For Patients Caregiver Tips and Advice For Medical Professionals

13 NOVEMBER 2017

News From the American Liver Foundation

11/10/17

As the nation pauses this weekend to honor our veterans, we at the American Liver Foundation are concerned with veterans’ health.  As we know well, chronic HCV infection is the most common blood-borne disease in the United States, affecting approximately 3.5 million people.   It is spread through contact with infected blood and can cause serious liver problems, including cirrhosis (scarring of the liver) and liver cancer.  Chronic HCV slowly damages the liver, often without showing symptoms.  In many cases, the infection is not recognized until problems with the liver have already developed.

Veterans are three times more likely to have chronic HCV infection than the general population.  The risk is highest for veterans born between 1945 and 1965, who are five times more likely than other veterans to have chronic HCV infection.  In addition to age and veteran status, other risk factors for chronic HCV infection include having undergone a transfusion with blood or blood products before 1992, having injected drugs, having gotten body piercings or tattoos, or being infected with HIV.

Despite their increased risk for chronic hepatitis C virus infection, too many veterans remain undiagnosed.  We are proud to collaborate with Merck on an important initiative, which we believe will help many veterans better understand their risk, as well as their options for getting tested and linked to care.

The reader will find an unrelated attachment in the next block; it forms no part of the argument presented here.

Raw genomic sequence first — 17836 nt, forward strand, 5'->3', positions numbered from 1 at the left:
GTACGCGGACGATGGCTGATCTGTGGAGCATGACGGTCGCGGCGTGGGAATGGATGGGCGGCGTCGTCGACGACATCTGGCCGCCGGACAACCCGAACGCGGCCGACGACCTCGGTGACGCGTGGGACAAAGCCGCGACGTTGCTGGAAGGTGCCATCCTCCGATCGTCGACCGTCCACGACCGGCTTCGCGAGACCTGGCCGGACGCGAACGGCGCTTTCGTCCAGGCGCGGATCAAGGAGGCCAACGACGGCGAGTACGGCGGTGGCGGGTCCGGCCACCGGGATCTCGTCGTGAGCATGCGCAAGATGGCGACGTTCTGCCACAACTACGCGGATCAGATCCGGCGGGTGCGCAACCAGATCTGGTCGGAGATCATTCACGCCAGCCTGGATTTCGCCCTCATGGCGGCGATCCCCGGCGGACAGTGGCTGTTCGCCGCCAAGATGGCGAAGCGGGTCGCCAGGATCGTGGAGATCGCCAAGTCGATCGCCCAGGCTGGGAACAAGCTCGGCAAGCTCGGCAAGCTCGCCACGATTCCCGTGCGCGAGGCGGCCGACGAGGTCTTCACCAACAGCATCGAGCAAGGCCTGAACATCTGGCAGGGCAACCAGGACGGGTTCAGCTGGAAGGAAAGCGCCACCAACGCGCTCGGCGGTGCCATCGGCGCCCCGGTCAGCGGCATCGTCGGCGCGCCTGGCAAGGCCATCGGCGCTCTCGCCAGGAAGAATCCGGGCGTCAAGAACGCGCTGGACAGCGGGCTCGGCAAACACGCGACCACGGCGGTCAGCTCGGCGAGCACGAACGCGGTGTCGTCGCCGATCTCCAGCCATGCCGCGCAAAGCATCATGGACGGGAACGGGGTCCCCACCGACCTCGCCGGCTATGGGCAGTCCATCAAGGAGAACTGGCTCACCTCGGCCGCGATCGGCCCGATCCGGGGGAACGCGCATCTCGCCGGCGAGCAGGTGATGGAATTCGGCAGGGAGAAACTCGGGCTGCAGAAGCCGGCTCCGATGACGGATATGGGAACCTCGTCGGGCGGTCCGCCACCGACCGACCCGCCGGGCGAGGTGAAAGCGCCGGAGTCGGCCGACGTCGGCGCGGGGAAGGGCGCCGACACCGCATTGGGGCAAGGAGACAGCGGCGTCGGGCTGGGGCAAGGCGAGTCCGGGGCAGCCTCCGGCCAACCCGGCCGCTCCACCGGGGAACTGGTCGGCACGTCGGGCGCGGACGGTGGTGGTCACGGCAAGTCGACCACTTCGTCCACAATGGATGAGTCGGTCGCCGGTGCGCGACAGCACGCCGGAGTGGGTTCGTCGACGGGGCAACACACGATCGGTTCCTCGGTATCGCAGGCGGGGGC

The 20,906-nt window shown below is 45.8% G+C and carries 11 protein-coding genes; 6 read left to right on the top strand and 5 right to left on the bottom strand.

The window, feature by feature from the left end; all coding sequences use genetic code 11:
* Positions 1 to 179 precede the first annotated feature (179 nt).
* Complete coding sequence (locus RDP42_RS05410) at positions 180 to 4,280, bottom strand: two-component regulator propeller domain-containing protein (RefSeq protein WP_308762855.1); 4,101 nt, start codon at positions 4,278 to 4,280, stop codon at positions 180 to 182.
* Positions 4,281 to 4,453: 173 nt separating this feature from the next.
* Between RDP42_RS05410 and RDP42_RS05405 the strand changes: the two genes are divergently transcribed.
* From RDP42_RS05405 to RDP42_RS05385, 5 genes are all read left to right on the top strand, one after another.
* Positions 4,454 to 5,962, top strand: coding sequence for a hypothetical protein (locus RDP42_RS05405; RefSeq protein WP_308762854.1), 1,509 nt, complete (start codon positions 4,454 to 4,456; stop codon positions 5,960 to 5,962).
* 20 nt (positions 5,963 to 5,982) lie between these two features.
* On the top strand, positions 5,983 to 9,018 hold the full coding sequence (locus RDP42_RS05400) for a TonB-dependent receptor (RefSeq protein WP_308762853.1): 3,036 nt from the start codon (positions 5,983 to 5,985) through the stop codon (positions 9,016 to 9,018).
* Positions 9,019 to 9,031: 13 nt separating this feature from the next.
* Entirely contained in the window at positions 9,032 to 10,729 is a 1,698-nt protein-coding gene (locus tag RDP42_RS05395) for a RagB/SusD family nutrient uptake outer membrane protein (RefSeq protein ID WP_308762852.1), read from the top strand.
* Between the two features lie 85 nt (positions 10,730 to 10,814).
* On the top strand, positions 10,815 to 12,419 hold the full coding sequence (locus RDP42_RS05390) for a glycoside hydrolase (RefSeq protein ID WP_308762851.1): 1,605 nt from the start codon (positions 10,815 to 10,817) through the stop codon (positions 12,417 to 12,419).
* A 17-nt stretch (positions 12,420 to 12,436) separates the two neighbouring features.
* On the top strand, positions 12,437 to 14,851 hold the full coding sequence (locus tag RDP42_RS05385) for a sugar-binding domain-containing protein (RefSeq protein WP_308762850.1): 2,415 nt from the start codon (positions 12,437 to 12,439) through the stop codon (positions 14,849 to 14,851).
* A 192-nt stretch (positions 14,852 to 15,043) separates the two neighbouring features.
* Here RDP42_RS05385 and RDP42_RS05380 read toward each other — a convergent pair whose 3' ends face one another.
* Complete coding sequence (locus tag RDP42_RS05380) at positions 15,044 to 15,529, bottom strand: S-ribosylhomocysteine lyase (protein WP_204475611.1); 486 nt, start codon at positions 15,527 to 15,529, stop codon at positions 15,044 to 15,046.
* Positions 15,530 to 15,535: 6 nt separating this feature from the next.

Through the initiative, educational events will initially be held in Boston, Philadelphia, Phoenix and San Diego.  Educators from the American Liver Foundation will speak with veterans about their potential risk factors for chronic HCV infection and provide tips and resources for those who are at-risk or living with the disease

“At Merck, we are deeply grateful for the service and sacrifices that veterans have made for our country,” said John Schwind, executive director, Merck. “We will continue working on behalf of veterans through initiatives such as this, as well as through our broader commitment to hiring veterans and providing resources to support employees transitioning to civilian life.”

 

Sincerely,

Tom Nealon
CEO
American Liver Foundation


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